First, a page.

Just days after announcing an unprecedented agreement to partner with Internet retailing giant Amazon.com (NASDAQ:AMZN) to deliver customer orders on Sunday, the U.S. Postal Service reported that it slashed its 2013 fiscal year loss to $5 billion, from $16 billion a year earlier.
Amazon.com struck a deal on Sunday with the cash-strapped Postal Service to deliver its packages on Sundays, effective immediately in the New York and Los Angeles metropolitan areas, in a move that would provide both parties an edge over their rivals during the peak holiday-shopping season.
The Amazon move came after the Post Office failed to win congressional approval to stop delivering mail on Saturdays as a cash-saving measure. But compared to mail delivery on Saturdays, package delivery on Sundays is more cost-effective.
The service posted the loss despite raising revenue from shipping more packages and standard mail, but first class mail, the backbone of the business, continues to fall, the government said.
"This marks the seventh consecutive year in which the Postal Service incurred a net loss, highlighting the need to continue to capitalize on growth opportunities, reduce costs, and enact comprehensive legislation to provide a long-term solution to the agency’s financial challenges," the service said in a press release.
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Here are some highlights from the report:
Total mail volume was 158.4 billion pieces compared to 159.8 billion pieces a year ago. Package and Standard Mail volumes grew by 210 million pieces and 1.4 billion pieces, respectively, while the most profitable product, First-Class Mail, fell by 2.8 billion pieces, led by single-piece volume decline.
Operating revenue, excluding a $1.3 billion non-cash change in an accounting estimate, was $66 billion compared to $65.2 billion in 2012. While this is the first growth in revenue since 2008, declining First-Class Mail revenue continues to hurt financial results.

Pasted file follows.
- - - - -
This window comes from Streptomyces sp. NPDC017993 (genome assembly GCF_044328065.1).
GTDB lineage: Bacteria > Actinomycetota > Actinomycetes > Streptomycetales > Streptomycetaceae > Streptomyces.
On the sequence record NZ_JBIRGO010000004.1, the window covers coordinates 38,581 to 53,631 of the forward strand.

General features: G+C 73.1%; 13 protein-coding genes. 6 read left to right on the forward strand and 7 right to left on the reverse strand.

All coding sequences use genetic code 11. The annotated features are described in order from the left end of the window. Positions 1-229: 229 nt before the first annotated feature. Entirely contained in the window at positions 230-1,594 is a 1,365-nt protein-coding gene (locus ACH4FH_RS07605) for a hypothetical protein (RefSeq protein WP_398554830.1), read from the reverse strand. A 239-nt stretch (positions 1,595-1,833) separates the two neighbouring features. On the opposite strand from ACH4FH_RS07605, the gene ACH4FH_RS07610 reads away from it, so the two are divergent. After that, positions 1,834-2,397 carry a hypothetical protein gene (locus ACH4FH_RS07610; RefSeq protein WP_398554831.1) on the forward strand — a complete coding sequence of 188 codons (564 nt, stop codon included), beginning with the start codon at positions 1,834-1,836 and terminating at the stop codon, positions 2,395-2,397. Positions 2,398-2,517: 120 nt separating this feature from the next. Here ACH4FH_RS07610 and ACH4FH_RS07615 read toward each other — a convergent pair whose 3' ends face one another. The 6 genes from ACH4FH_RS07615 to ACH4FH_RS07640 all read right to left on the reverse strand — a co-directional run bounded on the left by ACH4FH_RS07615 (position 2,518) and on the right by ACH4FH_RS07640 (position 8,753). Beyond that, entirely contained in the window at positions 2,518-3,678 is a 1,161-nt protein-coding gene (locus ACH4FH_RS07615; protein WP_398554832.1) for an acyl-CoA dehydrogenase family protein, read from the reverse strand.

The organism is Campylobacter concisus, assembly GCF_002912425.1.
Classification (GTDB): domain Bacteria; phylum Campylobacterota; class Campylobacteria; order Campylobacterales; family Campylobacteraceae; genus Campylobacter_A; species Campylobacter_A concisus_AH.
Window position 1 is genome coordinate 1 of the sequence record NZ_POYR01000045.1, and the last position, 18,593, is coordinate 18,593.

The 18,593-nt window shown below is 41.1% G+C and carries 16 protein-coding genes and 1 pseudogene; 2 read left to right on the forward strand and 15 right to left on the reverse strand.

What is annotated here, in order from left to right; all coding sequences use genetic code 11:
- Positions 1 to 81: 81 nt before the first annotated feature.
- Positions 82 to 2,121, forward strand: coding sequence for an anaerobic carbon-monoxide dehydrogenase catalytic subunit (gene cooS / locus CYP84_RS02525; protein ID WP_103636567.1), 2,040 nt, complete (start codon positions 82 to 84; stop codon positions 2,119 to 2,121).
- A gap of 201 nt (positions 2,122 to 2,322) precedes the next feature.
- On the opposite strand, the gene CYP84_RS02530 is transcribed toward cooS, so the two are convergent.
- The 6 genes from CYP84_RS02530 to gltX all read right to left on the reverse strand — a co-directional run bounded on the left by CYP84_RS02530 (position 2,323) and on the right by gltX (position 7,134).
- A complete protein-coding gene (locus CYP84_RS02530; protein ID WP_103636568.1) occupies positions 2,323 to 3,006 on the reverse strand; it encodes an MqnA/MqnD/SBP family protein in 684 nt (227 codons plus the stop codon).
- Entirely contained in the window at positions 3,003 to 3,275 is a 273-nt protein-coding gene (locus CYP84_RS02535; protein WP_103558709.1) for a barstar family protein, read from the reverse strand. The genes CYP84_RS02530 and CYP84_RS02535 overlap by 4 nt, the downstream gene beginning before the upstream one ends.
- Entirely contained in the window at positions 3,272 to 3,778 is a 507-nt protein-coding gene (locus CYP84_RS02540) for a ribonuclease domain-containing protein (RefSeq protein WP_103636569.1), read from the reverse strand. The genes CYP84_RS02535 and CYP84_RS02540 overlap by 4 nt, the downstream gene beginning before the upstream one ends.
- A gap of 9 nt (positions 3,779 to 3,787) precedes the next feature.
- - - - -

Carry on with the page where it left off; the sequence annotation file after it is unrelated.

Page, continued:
Operating expenses were $72.1 billion in 2013 compared to $81 billion in 2012. Approximately $8.2 billion of this decrease resulted from higher, legally mandated retiree health care benefit expenses and higher non-cash workers’ compensation expense in 2012. Expenses in 2013 include a required $5.6 billion contribution to retiree health care benefits that the Postal Service was unable to make. Continued lack of legislation will likely force the Postal Service to continue to default on these payments. Savings from plant consolidations, restructuring hours at post offices, reductions in delivery units, and workforce optimization resulted in approximately $1 billion of savings in 2013.
The net loss for the year, which was decreased by a $1.3 billion non-cash change in estimate, was $5 billion. However, this change in accounting estimate has no impact on the Postal Service’s receipt of cash, or cash on hand, nor does it lessen the severity of its current liquidity situation. For more information regarding the non-cash adjustment, refer to the Form 10-K, available online.